Another example of how excuses affect the ruling on a matter:
Permissible excuses for missing prayer in jamaa’ah:
It was reported from Abu Hurayrah that the Prophet (peace and blessings of Allah be upon him) said: “I nearly decided to tell my servants to gather firewood, then I would have told them to give the iqaamah and start praying, then I would have burned the houses of people who did not attend the prayer.” (Narrated by al-Tirmidhi, 201; classed as saheeh by al-Albaani, may Allah have mercy on him; Saheeh al-Tirmidhi, 1/69).
Abu ‘Eesaa said: the hadeeth of Abu Hurayrah is a saheeh hasan hadeeth. It was also narrated from other companions of the Prophet (peace and blessings of Allah be upon him) that they said: “Whoever hears the call [to prayer] and does not respond, his prayer does not count.” Some of the scholars said: this is a strict emphasis: there are no concessions for not praying in jamaa’ah, except for those who have valid excuses.
What are the valid excuses for not attending prayer in jamaa’ah?
There are several valid excuses for not attending prayer in jamaa’ah, including the following:
Ibn al-Mundhir (may Allah have mercy on him) said: I do not know of any difference of opinion among the scholars concerning the fact that the sick person may not attend prayers in jamaa’ah because of his sickness.
Ibn ‘Abbaas narrated that the Prophet (peace and blessings of Allah be upon him) said: “Whoever hears the call (to prayer) and has no excuse not to respond to it -” They said: “What excuse could he have, O Messenger of Allah?” He said: “Fear or sickness, otherwise the prayer that he performed will not be accepted.” (Narrated by Abu Dawood, 464; classed as saheeh by al-Albaani, may Allah have mercy on him , without the phrase “What excuse could he have?”, in Saheeh Abi Dawood, 1/110)
Whatever the case, the sick person has a legitimate reason which means that he is excused from doing acts of worship or may make them up later. In al-Bukhari it was reported that when the Prophet (peace and blessings of Allah be upon him) was terminally ill, Bilaal would come to him and call him to pray, and he would say, “Tell Abu Bakr to lead the people in prayer.”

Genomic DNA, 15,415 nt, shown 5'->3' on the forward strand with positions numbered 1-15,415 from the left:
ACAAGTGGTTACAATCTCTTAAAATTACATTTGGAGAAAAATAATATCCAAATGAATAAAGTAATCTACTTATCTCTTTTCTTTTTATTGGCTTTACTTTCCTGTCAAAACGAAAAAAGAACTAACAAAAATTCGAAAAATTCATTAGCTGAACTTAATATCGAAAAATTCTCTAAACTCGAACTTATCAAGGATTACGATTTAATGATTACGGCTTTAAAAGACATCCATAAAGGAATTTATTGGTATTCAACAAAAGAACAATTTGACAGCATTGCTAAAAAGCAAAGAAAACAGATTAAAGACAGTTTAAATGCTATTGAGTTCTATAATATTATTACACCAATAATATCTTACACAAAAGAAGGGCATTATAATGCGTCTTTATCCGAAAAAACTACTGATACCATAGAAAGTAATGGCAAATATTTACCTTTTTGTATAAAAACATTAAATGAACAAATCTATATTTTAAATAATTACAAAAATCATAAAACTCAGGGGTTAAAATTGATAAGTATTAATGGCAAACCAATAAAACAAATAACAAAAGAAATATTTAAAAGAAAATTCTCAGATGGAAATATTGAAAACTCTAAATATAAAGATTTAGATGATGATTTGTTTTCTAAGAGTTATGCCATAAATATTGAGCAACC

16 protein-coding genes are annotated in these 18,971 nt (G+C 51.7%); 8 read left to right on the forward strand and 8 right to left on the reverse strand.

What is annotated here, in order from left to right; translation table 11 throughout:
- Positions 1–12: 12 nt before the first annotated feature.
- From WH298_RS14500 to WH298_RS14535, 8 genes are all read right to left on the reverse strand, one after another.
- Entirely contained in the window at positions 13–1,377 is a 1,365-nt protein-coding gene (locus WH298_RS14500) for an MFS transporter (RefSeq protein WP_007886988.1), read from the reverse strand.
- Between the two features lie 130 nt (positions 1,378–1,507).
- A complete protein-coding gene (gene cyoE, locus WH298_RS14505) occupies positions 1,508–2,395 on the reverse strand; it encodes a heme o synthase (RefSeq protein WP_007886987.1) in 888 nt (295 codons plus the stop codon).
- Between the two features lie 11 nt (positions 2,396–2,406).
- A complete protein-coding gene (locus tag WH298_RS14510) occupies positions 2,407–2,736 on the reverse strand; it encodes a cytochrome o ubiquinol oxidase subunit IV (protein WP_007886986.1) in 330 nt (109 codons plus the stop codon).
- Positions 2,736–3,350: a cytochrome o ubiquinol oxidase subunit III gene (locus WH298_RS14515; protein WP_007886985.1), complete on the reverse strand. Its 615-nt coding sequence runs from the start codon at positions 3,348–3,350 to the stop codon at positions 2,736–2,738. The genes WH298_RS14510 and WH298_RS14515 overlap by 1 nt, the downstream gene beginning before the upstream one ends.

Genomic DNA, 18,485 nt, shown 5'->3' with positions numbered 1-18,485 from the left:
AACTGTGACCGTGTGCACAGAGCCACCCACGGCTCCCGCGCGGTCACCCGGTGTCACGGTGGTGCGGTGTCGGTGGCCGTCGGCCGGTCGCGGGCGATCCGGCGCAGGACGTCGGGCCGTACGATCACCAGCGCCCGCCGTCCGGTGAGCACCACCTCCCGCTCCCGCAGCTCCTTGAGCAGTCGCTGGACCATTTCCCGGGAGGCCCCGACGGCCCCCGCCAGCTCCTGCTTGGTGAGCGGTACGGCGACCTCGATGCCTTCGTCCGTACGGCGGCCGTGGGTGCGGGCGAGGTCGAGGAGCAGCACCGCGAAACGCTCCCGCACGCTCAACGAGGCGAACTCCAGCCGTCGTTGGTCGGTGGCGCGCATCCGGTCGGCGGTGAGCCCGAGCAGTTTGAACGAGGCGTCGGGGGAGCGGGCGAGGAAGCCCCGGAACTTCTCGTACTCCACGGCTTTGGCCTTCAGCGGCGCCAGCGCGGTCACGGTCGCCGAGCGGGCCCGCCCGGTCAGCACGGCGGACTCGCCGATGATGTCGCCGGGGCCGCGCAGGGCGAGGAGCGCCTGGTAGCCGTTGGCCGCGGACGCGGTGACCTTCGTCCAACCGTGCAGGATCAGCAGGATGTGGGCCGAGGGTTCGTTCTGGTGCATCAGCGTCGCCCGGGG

But not every sickness is an excuse for not praying in congregation. What is referred to here is debilitating sickness.
Shaykh Muhammad al-Saalih al-‘Uthaymeen said in al-Mumti’ (4/438-439): the sickness which excuses a person from attending prayers in jamaa’ah and Friday prayers is the sickness which will cause him great hardship if the person goes to pray.
The evidence (daleel) for that is as follows:
1. The ayah (interpretation of the meaning): “So keep your duty to Allah and fear Him as much as you can” [al-Taghaabun 64:16]
2. The ayah (interpretation of the meaning): “Allah burdens not a person beyond his scope” [al-Baqarah 2:286]
3. The ayah (interpretation of the meaning): “There is no restriction on the blind, nor any restriction on the lame, nor any restriction on the sick” [al-Noor 24:61]
The second excuse: heavy rainfall or strong winds:
Naafi’ said: Ibn ‘Umar gave the adhaan on a cold night in Dajnaan, then he said: Pray where you are. He told us that on a cold or rainy night during a journey, the Messenger of Allah (peace and blessings of Allah be upon him) would to tell the muezzin to give the adhaan, then immediately afterwards he would say: pray where you are. (Narrated by al-Bukhari, 596).
It was reported that Jaabir said: we went out with the Messenger of Allah (peace and blessings of Allah be upon him) on a journey, and it rained, so he said, “Let whoever among you wishes, pray where he is.” (Narrated by Ahmad, 13827; Muslim, 1127; Abu Dawood, 899).
It was reported that Ibn ‘Abbaas (may Allah be pleased with him) said to his muezzin on a rainy day: After you have said ‘Ashhadu anna Muhammadan Rasool-Allah (I bear witness that Muhammad is the Messenger of Allah), do not say ‘Hayya ‘ala’l-salaah (come to prayer); say ‘Sallu fi buyootikum (pray in your houses). It was as if the people found that strange, so he said: Do you find it strange when someone who is better than I did that? – meaning the Prophet (peace and blessings of Allah be upon him) – Calling people to pray Jumu’ah is emphatically obliged, but I did not want to make you come out to walk in the slippery mud. (Agreed upon. Al-Bukhari, 850; Muslim, 1128). According to a hadeeth narrated by Abu ‘Awaanah from Ibn ‘Umar: a cold or windy night.